The parliamentary leader of the governing Republican Party of Armenia (HHK), Galust Sahakian, tells “Haykakan Zhamanak” that he believes the real masterminds of the 1999 parliament massacre will not be identified and punished. Sahakian also dismisses as “sentimental” opposition leader Stepan Demirchian’s decision to boycott the trial of his father’s assassins.
Demirchian rebuts the criticism in the same paper, contemptuously describing Sahakian as someone who hardly cares about anything except his lucrative businesses. “I don’t care at all about his ‘judgments’,” Demirchian says. “We have absolutely no intention to participate in a trial which has been predetermined and has been proceeding under a pre-planned scenario.” Turning to the political situation in the country, Demirchian indicates that dialogue with the authorities will be impossible if the parliament majority blocks opposition efforts to hold a referendum of confidence in President Kocharian.
“Aravot” reports that the Demirchian-led opposition has drafted 30 legislative amendments ranging from the proposed referendum to the idea of compensating holders of Soviet-era bank accounts devaluated by hyperinflation. The issue of the disappeared savings was actively exploited by the Orinats Yerkir Party in the run-up to the May parliamentary elections, a tactics branded as populist by the Republicans. “It is clear that the [governing] coalition will not back the opposition initiative and will not come up with a similar initiative of its own in the near future,” the paper says. “It is also clear that the opposition draft which was termed populist will be killed during the autumn session [of parliament].”
“Haykakan Zhamanak” quotes a senior government official as chiding parliament speaker Artur Baghdasarian for his latest call for a halt to the privatization of public hospitals. “Artur Baghdasarian is a member of the coalition and can always raise issues within the framework of the coalition,” the head of the government’s Committee on the Management of State Property, David Vartanian, tells the paper.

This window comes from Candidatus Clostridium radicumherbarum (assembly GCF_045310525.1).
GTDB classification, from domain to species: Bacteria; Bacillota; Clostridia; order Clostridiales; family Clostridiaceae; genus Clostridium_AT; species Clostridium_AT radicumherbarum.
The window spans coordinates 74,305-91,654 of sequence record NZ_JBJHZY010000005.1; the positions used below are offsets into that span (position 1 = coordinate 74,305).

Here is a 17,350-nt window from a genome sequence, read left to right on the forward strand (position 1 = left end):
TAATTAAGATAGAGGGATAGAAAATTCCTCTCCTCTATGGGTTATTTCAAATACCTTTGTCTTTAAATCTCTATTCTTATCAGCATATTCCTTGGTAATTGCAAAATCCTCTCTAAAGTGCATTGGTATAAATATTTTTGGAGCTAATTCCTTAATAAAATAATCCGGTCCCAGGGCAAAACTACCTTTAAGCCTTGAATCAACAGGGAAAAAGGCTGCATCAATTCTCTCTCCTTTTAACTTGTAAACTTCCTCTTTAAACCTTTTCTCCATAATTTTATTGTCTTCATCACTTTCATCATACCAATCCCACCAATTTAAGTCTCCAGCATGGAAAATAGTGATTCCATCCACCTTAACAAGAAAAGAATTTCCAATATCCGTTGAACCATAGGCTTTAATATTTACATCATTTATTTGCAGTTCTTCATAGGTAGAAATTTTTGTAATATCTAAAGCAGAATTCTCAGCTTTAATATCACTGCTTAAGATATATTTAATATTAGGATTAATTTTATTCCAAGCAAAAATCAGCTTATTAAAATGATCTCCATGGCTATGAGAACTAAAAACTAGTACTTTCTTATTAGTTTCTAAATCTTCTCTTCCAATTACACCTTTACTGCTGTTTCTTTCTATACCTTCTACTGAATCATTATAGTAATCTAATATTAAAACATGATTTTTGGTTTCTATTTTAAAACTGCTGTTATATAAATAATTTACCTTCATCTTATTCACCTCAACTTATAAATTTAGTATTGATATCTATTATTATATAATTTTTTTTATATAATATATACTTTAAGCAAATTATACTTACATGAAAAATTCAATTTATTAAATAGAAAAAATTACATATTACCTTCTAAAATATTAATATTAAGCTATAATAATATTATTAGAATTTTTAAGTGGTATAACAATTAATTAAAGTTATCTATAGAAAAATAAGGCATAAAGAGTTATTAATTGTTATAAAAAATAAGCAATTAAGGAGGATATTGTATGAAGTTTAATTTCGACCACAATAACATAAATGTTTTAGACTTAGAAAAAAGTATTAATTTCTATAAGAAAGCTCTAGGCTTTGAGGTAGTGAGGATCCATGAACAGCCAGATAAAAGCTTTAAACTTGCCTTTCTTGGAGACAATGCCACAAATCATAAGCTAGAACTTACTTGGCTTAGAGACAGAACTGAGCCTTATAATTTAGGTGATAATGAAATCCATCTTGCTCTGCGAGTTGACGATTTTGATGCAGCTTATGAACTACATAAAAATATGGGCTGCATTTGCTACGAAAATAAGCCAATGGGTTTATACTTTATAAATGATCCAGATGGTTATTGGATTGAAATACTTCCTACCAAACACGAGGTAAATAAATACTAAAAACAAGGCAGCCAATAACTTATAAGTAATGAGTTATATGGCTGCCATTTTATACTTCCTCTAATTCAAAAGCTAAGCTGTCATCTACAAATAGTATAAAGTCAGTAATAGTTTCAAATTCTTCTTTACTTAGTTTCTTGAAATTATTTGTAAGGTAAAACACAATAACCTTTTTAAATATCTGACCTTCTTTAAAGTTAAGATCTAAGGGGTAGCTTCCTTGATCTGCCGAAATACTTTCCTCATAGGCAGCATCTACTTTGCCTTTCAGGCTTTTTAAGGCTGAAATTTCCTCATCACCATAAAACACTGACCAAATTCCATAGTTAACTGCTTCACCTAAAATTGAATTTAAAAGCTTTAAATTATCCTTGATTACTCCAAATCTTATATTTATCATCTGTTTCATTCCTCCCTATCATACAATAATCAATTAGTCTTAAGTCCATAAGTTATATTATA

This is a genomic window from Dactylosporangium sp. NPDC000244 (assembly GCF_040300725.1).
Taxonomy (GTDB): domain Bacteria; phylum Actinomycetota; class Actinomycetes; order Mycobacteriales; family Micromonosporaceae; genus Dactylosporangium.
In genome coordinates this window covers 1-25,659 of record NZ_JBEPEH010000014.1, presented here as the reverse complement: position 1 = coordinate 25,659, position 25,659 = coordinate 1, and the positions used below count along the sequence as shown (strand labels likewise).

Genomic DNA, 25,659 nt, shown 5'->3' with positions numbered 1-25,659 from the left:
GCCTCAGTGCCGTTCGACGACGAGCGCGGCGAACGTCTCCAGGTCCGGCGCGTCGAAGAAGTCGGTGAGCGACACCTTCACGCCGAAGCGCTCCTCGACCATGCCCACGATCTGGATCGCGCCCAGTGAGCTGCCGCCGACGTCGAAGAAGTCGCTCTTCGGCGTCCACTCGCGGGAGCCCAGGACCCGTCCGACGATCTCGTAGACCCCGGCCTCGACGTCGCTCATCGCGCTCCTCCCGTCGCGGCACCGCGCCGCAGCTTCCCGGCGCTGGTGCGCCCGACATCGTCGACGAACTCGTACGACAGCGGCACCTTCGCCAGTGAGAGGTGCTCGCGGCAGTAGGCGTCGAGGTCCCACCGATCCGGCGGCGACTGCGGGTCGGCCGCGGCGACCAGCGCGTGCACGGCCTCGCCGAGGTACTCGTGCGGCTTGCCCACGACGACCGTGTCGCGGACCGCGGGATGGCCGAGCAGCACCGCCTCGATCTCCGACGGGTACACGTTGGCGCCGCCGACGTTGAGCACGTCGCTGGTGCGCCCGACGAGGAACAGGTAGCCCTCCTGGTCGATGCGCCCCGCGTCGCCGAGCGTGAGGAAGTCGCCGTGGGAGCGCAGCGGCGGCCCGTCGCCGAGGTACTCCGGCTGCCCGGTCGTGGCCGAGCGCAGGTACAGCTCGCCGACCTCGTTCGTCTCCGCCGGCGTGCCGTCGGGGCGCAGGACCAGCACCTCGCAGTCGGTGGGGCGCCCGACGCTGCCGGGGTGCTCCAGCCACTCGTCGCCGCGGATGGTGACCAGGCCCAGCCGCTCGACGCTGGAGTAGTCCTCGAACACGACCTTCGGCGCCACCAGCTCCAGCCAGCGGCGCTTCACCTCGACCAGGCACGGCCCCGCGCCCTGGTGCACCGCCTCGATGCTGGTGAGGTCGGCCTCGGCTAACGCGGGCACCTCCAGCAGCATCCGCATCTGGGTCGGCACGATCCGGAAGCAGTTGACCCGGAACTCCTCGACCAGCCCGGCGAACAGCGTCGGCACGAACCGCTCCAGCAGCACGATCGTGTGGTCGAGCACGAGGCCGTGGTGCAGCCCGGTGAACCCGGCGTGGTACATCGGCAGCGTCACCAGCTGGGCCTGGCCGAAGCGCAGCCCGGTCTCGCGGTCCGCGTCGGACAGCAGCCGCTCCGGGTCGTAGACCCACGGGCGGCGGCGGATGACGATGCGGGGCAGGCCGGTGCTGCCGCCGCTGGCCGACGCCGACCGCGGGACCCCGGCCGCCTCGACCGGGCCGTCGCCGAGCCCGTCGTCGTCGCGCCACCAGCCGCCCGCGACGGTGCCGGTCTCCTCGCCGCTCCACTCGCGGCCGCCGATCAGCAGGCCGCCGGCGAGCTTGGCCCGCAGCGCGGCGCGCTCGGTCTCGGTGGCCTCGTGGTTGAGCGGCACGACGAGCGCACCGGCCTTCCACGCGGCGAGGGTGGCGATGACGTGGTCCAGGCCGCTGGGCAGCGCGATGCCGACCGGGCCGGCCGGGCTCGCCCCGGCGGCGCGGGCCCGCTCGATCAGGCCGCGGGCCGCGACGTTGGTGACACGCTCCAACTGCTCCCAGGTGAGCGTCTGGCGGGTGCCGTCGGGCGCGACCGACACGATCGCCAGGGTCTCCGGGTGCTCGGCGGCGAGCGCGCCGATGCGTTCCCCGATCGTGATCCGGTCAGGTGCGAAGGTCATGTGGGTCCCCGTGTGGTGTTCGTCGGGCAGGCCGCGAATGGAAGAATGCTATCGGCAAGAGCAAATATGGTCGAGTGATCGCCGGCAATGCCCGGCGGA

“A government made up of individuals serving the same master can not be considered a coalition just because its members carry different party emblems,” opposition lawmaker Hmayak Hovannisian tells “Hayots Ashkhar.” Hovannisian says “revolutionary developments” in Armenia are inevitable because the majority of the population is not represented in the executive and legislative branches of government and has exhausted all possibilities of peaceful regime change.
“Hayots Ashkhar” reports that the prices of bread are again rising in Armenia. “The market seems to be on the brink of a new redistribution as a result of which the prices of bread products are again going up,” the paper says. It says Armenia’s main grain importer, the Astghatsolk company of tycoon Samvel Aleksanian, is apparently being “driven out” of the business. Tax authorities have reportedly been inspecting Aleksanian’s businesses for the past several weeks.
But a spokesman for Aleksanian assures “Aravot” that such reports “do not correspond to reality.” “The problems are only technical,” David Ohanian says. Ohanian finds “alarming” and untrue the claims that Aleksanian is selling his businesses and plans to leave Armenia.